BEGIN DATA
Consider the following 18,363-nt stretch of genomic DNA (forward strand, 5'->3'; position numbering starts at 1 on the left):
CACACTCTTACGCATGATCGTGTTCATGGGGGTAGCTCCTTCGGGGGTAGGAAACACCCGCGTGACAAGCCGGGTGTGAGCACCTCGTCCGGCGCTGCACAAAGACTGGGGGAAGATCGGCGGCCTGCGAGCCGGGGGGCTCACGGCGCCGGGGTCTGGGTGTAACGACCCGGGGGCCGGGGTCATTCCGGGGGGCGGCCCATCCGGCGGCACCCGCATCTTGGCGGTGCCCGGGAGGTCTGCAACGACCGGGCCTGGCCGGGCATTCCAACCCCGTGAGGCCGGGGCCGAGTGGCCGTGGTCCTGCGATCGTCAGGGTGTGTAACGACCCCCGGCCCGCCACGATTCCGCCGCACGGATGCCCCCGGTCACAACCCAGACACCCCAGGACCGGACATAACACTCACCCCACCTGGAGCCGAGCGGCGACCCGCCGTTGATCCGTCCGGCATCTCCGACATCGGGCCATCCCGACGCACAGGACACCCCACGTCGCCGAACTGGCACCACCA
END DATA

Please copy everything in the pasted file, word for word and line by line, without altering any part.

Consider the following 18,363-nt stretch of genomic DNA (forward strand, 5'->3'; position numbering starts at 1 on the left):
CACACTCTTACGCATGATCGTGTTCATGGGGGTAGCTCCTTCGGGGGTAGGAAACACCCGCGTGACAAGCCGGGTGTGAGCACCTCGTCCGGCGCTGCACAAAGACTGGGGGAAGATCGGCGGCCTGCGAGCCGGGGGGCTCACGGCGCCGGGGTCTGGGTGTAACGACCCGGGGGCCGGGGTCATTCCGGGGGGCGGCCCATCCGGCGGCACCCGCATCTTGGCGGTGCCCGGGAGGTCTGCAACGACCGGGCCTGGCCGGGCATTCCAACCCCGTGAGGCCGGGGCCGAGTGGCCGTGGTCCTGCGATCGTCAGGGTGTGTAACGACCCCCGGCCCGCCACGATTCCGCCGCACGGATGCCCCCGGTCACAACCCAGACACCCCAGGACCGGACATAACACTCACCCCACCTGGAGCCGAGCGGCGACCCGCCGTTGATCCGTCCGGCATCTCCGACATCGGGCCATCCCGACGCACAGGACACCCCACGTCGCCGAACTGGCACCACCA